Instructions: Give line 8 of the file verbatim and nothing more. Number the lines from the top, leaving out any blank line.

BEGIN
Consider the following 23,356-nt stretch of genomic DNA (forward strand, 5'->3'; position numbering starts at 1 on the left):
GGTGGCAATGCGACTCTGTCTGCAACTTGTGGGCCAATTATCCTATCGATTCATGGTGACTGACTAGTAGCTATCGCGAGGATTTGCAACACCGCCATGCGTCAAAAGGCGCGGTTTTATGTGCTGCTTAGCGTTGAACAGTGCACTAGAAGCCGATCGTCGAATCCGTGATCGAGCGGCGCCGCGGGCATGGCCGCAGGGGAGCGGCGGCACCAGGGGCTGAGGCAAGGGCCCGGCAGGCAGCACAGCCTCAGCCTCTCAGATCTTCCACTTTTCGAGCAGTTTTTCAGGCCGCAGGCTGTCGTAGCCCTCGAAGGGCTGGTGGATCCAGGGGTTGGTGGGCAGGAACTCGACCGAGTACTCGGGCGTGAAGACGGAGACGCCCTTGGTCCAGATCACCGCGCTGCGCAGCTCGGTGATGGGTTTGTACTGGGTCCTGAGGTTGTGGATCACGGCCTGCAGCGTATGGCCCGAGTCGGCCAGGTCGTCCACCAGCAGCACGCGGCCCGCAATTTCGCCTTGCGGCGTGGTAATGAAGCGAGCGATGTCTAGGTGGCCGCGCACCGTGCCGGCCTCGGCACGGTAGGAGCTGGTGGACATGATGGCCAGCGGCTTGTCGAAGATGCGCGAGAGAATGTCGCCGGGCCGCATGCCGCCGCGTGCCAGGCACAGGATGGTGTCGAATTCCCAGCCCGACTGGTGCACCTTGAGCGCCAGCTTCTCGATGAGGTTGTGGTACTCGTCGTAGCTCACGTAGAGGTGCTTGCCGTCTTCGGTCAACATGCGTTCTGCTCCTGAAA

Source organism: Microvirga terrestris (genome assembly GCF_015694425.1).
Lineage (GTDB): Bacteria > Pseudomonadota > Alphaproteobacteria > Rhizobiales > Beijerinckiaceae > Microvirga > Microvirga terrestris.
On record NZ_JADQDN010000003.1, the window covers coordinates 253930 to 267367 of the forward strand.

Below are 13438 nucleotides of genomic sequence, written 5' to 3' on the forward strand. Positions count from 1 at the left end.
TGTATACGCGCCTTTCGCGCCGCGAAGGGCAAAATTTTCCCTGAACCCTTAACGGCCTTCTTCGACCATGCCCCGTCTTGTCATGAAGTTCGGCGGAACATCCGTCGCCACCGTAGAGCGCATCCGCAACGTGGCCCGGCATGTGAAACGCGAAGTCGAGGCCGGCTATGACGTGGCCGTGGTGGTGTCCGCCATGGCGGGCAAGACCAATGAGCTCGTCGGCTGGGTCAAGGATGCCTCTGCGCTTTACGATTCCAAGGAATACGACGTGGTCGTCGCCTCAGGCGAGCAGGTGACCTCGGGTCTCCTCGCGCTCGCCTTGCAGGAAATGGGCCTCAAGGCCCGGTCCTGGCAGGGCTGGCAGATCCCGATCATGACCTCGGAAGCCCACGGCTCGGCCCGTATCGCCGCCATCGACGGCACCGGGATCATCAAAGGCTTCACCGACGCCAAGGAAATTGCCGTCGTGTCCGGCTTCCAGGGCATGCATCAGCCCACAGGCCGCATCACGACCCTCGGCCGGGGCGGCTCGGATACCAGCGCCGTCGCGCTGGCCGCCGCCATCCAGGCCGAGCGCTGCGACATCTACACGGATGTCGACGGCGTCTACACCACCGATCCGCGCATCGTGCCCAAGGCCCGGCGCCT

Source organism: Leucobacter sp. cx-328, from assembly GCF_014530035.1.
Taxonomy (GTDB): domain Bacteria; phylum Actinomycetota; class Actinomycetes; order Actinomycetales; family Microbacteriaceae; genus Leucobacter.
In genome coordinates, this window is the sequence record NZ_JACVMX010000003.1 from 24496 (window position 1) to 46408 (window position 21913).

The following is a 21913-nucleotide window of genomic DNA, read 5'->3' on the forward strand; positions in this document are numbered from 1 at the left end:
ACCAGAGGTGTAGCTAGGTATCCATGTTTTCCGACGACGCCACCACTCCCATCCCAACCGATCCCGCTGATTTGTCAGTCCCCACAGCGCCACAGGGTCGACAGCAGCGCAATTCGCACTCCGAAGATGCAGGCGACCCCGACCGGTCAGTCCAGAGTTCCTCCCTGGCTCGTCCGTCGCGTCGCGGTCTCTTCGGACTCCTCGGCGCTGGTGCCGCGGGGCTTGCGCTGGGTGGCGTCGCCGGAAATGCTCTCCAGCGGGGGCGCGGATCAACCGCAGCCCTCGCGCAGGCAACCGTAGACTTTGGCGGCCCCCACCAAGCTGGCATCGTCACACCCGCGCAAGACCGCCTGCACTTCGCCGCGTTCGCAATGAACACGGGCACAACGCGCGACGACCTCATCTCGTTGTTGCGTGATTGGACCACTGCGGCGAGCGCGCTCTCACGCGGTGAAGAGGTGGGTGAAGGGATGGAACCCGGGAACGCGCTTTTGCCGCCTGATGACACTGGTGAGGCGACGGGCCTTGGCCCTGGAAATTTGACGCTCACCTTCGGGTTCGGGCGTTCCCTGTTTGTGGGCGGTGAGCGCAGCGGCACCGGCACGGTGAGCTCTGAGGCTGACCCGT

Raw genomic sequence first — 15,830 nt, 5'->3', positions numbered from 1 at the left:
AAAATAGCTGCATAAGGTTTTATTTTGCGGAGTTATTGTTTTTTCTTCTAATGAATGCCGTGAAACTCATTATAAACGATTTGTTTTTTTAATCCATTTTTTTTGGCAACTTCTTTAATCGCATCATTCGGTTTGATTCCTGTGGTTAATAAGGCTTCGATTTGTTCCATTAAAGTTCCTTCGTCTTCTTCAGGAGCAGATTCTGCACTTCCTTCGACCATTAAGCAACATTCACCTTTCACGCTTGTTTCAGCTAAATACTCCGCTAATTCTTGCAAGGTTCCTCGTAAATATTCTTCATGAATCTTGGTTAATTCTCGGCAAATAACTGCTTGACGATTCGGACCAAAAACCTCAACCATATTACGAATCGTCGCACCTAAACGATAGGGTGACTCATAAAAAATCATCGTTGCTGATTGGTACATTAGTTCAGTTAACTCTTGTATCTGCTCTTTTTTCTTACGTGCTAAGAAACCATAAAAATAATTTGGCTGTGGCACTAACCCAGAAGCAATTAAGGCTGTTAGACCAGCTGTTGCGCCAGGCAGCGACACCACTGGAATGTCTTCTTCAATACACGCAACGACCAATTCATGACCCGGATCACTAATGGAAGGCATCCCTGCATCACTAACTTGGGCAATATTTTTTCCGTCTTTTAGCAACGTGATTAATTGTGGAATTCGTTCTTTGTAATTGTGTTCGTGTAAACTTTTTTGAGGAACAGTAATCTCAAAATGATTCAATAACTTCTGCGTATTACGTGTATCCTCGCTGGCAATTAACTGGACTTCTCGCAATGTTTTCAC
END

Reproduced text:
Source organism: Leucobacter sp. cx-328, from assembly GCF_014530035.1.